Each year for the past 33 years, the Ernest C. Manning Awards Foundation has recognized Canadians who have developed and successfully marketed their breakthrough ideas. This year's four winners, unveiled exclusively at Macleans.ca, hail from diverse backgrounds. But they all are responsible for innovations that could affect the world in big ways.
Here are this year's winners of the Manning innovation awards, who will receive their awards at a ceremony in Ottawa on Oct. 22:
Paul Santerre for his work reducing blood clots caused by medical devices in patients
Tigran Galstian, who developed liquid crystal technology to replace the mechanical focus in camera phones
Charles Deguire for developing a robotic arm that's changing the lives of people with limited mobility
Glenn Cox, who found a new way to quickly plug dangerous leaks in tanks before they cause environmental damage
Surface modifying macromolecules
$100,000 principal award
One of the biggest influences on Paul Santerre's drive to invent wasn't a fellow doctor or researcher—it was a patient. In 1982, Barney Clark captured the world's attention when he became the first recipient of an artificial heart. While the transplant was a milestone, Clark died after 112 days, during which he suffered multiple strokes and blood clots caused by the foreign plastic in his body.
A few years later, Santerre was studying the way blood and plastics interact while he was at McMaster University earning a Ph.D in chemical engineering. Riveted by Clark's story, he wondered if there was a way to help patients like him—and do it in an affordable way.
Santerre was born in Campbellton, N.B., the son of a high school teacher and a driving school examiner. He had a passion for science, amazed that, by putting together atoms "like Lego blocks," materials could be formed that could send people to space. While doing an Honours B.Sc. in chemistry at Dalhousie University in Halifax, he spent a summer program studying the reactions of DNA to plastic, piquing his interest in polymers, biology and biomedical engineering.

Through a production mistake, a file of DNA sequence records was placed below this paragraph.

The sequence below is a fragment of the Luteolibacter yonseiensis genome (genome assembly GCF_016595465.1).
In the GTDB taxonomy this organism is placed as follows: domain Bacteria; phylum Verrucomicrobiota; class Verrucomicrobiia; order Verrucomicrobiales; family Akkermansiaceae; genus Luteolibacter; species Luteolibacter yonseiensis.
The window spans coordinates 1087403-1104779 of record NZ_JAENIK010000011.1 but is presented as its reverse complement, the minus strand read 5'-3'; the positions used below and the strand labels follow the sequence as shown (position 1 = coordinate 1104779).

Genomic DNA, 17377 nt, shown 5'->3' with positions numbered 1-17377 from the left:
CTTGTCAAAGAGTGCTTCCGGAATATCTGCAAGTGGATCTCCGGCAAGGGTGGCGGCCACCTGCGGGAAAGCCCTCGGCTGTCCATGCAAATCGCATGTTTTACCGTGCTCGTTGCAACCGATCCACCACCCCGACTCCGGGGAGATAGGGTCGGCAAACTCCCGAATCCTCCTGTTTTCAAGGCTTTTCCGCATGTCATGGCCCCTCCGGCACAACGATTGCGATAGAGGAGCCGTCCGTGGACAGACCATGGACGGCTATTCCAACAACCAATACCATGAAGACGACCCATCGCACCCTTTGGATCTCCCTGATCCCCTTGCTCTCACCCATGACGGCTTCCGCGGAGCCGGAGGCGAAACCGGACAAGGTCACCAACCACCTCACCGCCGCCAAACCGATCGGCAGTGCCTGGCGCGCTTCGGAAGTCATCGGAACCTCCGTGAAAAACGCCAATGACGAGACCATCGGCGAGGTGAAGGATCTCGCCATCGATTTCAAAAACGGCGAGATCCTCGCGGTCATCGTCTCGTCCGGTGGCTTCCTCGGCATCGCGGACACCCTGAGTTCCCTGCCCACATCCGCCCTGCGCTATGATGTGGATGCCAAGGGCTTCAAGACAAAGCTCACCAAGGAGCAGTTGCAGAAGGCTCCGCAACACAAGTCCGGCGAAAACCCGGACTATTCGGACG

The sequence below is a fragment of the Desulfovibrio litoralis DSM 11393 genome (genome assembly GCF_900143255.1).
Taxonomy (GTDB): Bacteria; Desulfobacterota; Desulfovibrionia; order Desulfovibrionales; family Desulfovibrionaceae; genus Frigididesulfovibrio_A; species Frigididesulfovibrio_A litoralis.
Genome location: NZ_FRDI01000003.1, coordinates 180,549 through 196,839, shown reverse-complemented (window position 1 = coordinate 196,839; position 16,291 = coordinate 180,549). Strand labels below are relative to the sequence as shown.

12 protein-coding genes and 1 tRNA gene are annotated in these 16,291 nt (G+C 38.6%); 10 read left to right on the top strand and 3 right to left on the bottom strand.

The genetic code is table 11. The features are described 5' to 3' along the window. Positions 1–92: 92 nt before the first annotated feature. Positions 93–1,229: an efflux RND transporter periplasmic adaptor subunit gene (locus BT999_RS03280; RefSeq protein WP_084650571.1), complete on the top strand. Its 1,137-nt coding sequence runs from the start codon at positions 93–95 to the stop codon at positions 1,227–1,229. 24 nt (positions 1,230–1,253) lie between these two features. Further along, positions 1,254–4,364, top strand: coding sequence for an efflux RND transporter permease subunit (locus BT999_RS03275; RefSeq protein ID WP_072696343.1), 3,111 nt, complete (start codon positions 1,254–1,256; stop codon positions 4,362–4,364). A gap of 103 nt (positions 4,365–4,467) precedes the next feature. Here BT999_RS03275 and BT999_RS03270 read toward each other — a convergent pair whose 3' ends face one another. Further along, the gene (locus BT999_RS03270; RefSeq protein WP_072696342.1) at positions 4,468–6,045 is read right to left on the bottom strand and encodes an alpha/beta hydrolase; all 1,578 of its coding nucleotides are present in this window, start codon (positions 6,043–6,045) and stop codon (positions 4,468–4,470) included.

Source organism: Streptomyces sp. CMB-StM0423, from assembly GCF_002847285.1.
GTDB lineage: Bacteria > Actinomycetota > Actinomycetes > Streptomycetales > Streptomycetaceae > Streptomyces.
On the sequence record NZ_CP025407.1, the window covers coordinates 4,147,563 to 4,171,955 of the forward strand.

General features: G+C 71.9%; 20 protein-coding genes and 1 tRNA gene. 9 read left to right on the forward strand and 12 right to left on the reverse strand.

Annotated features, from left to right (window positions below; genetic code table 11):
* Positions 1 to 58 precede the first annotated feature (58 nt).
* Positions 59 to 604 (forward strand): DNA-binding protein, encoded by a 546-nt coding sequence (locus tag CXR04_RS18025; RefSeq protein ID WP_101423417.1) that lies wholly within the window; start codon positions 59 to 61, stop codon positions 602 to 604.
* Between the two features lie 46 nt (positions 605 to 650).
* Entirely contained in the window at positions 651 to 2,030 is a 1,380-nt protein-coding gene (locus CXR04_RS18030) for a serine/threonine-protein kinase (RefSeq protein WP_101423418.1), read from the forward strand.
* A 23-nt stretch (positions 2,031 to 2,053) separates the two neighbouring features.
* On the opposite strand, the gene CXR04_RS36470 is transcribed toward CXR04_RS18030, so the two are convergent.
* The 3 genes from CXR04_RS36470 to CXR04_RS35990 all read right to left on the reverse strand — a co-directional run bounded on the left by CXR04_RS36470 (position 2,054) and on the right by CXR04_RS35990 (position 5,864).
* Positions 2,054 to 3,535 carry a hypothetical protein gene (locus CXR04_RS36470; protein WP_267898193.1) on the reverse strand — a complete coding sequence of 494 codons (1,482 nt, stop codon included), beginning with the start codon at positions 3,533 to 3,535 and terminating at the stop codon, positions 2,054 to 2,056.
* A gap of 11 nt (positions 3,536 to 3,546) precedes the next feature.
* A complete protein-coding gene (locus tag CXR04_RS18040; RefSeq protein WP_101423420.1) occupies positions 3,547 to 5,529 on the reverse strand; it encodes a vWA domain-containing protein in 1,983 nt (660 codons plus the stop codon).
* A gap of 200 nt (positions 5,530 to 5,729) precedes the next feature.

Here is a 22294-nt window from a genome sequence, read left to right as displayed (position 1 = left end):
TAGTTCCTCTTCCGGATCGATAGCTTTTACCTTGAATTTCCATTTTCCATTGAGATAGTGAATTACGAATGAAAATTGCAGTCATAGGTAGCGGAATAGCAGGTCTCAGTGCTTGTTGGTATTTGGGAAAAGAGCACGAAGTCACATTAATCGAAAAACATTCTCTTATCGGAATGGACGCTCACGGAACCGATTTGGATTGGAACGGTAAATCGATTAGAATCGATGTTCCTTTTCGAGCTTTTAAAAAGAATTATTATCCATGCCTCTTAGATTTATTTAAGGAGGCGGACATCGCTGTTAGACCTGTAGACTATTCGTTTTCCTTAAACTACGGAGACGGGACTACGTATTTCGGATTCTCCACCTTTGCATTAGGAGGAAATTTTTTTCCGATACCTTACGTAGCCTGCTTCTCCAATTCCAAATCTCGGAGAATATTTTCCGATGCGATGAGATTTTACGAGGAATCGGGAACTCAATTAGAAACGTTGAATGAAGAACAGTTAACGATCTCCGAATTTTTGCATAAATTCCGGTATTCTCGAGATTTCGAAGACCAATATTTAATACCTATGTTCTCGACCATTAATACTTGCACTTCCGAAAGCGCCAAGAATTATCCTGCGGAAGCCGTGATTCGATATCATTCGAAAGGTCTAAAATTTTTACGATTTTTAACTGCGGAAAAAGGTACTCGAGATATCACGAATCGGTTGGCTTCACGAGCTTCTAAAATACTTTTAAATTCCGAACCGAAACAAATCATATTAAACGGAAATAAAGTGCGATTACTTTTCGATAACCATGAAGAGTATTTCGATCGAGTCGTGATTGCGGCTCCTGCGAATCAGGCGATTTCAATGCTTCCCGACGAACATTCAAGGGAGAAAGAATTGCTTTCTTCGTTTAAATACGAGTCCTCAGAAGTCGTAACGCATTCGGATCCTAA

Santerre was passionate about applying chemical engineering to serious medical problems. Inspired by Clark, he began working on a solution to the clotting problem caused when foreign plastics are introduced to blood. Blood clots that form on the surface of plastics, such as catheters, can become deadly if they break off into the bloodstream and plug a blood vessel, where they can cause heart attacks or strokes. Scientists had found that coating the surface of a polymer after manufacturing prevented blood platelets from reacting, but the process was costly. Over the next decade, Santerre worked to develop a way to modify the plastic's surface during the manufacturing process, so that an added step would no longer be necessary—cutting costs immensely.
"I'm an engineer," says Santerre. "You make things that work, as cheaply as possible." In 1995, he patented Endexo surface-modifying macromolecules, an additive that stabilized the inside and outside of a PICC (peripheral inserted central catheter) to reduce clotting during in vitro testing by 87 per cent, a claim supported by subsequent clinical tests. The BioFlo PICC catheter, invented by AngioDynamics, became the first medical device to use Endexo technology and has sold thousands in Canada and the U.S. following Health Canada and FDA approval in 2011 and 2012, respectively.